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'Benefit cheats' aren't the real threat to welfare - Government is
Fed a relentless drip-drip of ‘benefit cheat’ stories from politicians and the media, it’s easy to see why voters think big cuts can be made to welfare without threatening the basic principles of the welfare safety net that they still strongly support. But the real and present danger to our welfare system is the government itself.
We're being deliberately fed a grossly distorted story about the extent to which benefit fraud drains the welfare state. Meanwhile focus is diverted away from the real issue: brutal government plans led by Department for Work and Pensions (DWP) Secretary, Iain Duncan Smith, for a gaping five week wait before the newly unemployed can claim state support, squeezing welfare for those who genuinely need it like never before. If this is intended to penalise the ‘idle poor’, it just doesn’t stack up:
FACT: The government's own figures show benefit fraud costs just 0.7% of the total welfare budget. Yet a 2013 YouGov poll for the TUC found that on average people believed the figure to be an eye-watering 27%.
Don’t get us wrong, there is fraud and it does need to be addressed: “Supporters of a decent welfare system do not defend those setting out to defraud it,” says the TUC's Frances O’Grady. “They let everyone who needs a decent welfare system down, and only help its enemies". But we should recognise government and media attempts to whip it out of all proportion: “Instead we have to change the subject to show that what people do support in the welfare system is under threat,” says O’Grady.
FACT: Benefits to unemployed people make up 3% of the welfare budget. The same poll reveals a similar distortion in public perception: on average, people put the figure at 41%.
FACT: Only 1 in 10 people remain on Jobseekers Allowance (JSA) for one year or more. Not 48%, as participants in our study had been led to believe. This puts paid to the notion that the long-term unemployed are any more than a secondary issue. Besides, it’s not as if anyone is going to get rich on JSA, which pays just over £10 a day. The vast majority of people being squeezed don’t need a ‘stick’ to force them into work – they want and need decent, secure jobs paying a living wage.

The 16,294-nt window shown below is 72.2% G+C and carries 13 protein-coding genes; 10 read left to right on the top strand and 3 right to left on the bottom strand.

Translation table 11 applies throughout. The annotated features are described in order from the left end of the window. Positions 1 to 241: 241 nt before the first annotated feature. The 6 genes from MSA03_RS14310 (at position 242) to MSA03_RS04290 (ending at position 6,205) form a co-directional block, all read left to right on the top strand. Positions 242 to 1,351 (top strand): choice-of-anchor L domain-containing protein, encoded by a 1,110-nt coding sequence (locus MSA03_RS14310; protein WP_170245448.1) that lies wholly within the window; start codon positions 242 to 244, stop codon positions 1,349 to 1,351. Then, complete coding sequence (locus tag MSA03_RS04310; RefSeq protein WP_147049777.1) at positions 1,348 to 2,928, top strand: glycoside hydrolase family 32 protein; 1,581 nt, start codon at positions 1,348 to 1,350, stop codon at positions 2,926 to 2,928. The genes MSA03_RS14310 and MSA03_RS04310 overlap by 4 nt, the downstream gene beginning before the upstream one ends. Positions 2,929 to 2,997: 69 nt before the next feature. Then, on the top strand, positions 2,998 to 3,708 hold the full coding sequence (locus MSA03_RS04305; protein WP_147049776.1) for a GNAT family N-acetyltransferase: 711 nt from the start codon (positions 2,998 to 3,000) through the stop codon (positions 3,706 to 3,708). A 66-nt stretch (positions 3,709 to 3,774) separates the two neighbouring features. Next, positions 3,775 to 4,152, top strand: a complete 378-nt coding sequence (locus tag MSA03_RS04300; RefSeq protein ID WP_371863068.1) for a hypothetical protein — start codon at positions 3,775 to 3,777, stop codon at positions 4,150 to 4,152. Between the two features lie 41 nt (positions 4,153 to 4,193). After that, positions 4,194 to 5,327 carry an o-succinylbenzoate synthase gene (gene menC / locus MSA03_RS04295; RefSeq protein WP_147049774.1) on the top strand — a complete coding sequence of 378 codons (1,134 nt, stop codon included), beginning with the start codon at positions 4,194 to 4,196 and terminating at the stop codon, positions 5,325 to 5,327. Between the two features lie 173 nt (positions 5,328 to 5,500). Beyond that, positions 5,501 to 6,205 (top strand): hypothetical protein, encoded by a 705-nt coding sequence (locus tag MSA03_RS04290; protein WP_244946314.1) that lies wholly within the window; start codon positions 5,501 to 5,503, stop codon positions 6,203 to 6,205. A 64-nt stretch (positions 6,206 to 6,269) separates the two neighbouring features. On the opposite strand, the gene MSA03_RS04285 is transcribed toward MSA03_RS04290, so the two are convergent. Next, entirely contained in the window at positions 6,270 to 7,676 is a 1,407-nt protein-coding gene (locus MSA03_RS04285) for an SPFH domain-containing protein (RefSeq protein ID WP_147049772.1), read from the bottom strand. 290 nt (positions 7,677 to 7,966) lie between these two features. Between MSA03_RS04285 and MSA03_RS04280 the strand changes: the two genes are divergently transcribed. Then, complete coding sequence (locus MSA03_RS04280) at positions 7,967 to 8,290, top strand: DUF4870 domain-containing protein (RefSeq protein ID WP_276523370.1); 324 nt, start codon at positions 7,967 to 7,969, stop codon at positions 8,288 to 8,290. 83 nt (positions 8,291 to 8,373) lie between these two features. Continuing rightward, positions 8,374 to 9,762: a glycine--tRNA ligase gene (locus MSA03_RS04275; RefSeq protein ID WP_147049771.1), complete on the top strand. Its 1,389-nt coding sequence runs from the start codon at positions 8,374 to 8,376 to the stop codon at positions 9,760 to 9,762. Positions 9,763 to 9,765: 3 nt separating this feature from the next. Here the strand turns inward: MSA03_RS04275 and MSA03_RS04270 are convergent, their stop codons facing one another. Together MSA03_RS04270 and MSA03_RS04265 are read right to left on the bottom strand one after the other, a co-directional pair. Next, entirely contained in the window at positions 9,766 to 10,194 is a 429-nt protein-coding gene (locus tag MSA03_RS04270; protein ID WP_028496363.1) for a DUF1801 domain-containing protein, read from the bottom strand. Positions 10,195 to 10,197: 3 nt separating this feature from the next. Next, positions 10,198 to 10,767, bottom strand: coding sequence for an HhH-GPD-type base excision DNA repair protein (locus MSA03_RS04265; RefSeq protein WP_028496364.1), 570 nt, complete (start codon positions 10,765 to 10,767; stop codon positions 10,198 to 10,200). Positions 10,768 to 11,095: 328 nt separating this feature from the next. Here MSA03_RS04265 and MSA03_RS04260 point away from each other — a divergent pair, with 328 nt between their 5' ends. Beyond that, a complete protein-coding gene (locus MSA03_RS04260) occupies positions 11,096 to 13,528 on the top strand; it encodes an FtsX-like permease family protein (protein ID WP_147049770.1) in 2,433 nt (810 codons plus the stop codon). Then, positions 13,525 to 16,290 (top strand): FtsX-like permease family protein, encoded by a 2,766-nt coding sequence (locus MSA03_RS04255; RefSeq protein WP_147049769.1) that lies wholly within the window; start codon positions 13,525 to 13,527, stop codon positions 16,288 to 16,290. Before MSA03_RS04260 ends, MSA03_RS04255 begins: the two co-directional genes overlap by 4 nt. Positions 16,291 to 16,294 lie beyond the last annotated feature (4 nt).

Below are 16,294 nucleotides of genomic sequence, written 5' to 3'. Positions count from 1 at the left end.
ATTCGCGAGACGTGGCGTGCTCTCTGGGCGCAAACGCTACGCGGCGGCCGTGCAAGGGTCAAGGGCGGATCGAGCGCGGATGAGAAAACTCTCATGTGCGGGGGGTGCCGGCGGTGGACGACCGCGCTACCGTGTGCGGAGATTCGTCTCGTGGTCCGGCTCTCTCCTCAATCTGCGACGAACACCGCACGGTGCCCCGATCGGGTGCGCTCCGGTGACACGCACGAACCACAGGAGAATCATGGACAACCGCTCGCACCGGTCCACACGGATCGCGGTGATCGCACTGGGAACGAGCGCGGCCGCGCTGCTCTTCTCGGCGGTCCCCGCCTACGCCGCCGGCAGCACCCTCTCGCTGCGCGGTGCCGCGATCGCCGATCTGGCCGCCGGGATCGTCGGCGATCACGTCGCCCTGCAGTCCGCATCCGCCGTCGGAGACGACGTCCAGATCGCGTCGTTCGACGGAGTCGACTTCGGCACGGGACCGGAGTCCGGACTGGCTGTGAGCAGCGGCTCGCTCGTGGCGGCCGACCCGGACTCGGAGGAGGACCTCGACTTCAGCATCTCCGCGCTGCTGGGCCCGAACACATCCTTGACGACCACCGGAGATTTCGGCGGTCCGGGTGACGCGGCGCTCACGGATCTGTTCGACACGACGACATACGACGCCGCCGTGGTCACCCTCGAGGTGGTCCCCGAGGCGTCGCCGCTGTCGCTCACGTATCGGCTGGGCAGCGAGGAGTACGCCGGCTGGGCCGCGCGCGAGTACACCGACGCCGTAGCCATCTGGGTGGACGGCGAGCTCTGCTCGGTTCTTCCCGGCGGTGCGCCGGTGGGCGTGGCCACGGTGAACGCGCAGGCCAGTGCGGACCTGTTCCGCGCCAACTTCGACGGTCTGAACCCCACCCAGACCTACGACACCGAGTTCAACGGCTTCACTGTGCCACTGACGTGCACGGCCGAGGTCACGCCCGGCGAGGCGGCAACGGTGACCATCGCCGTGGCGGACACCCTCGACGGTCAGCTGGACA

The Five Week Wait is the real threat to our cherished welfare system.
The figures speak for themselves. The fraudsters targeted by Duncan Smith’s ‘Five Week Wait’ are a drop in the ocean. The people who will really bear the brunt of the wait are the very people the welfare system was designed to support. These are the millions of people in the growing number of badly-paid, temporary and insecure jobs that characterises the current employment landscape in Britain.
The nature of casualised, insecure work means many of them are at almost continuous risk of becoming unemployed, and on such low wages that they have little ability to save or survive without income for a period as long as five weeks. They could so easily face the prospect of rent arrears, food shortages and falling back on payday loans that could tip them into spiralling debt. The DWP’s own analysis suggests as much, yet they plan to press on regardless.
This is the real story of welfare today, and one with which we should be challenging the government at every available opportunity. Starting now.